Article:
I will not admit that at all. The right hon. Gentleman got the date wrong—it was to be published in quarter 1 of 2021. I was the Energy Minister who said that.
Yes, it is still late, and I want to publish it as quickly as possible. I can admit that candidly.
The right hon. Gentleman talks about the green homes grant. I remind him that of the £3 billion that was sequestered—ringfenced—for the green homes grant, £1.5 billion was disbursed through Salix for public buildings, and that worked very well, while £500 million was disbursed by local authorities, and that was successful. The owner-occupier bit of it was a six-month programme—a short-term fiscal stimulus—that we have closed, and we are going to have a replacement imminently.
It is a complete fiasco. The Secretary of State actually cut the money that was supposed to be allocated to homeowners.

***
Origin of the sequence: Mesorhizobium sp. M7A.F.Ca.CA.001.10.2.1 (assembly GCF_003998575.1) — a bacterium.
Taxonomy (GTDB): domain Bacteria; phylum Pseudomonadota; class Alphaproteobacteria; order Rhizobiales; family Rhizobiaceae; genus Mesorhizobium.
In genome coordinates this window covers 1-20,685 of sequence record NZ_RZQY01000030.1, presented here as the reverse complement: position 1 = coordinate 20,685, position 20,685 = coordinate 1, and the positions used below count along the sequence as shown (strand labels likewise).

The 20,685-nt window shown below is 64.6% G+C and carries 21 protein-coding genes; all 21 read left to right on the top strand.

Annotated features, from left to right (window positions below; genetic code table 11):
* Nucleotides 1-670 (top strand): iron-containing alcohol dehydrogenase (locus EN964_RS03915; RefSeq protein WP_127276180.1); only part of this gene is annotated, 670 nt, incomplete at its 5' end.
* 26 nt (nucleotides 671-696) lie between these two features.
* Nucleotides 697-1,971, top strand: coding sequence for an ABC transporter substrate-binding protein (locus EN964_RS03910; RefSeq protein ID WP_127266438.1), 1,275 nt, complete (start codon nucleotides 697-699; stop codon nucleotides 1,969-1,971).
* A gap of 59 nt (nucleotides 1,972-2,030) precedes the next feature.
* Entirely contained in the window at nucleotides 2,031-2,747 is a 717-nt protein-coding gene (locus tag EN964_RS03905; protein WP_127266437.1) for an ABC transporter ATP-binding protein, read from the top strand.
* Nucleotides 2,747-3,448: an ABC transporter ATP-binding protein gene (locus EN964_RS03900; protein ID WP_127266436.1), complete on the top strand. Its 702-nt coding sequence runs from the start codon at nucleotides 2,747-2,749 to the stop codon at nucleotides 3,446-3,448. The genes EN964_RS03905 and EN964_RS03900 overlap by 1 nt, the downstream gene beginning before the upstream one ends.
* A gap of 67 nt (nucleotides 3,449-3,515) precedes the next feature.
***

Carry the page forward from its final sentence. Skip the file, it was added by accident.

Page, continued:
At least half a million families are going to be thrown into fuel poverty by the rise in energy prices. On top of that, along with national insurance rises, millions of families are facing a £1,000 a year cut in universal credit in just 10 days’ time. It is a Tory triple whammy made in Downing Street. Will the Secretary of State stand up for the millions of people who are deeply worried about their bills and tell the Prime Minister that he should cancel the universal credit cut?
I have a sense of déjà vu, as we addressed this issue directly yesterday. The right hon. Gentleman knows with his experience—I was going to say in government but I mean and in opposition—that universal credit is a matter for the Chancellor, in discussion with my right hon. Friend the Secretary of State for Work and Pensions.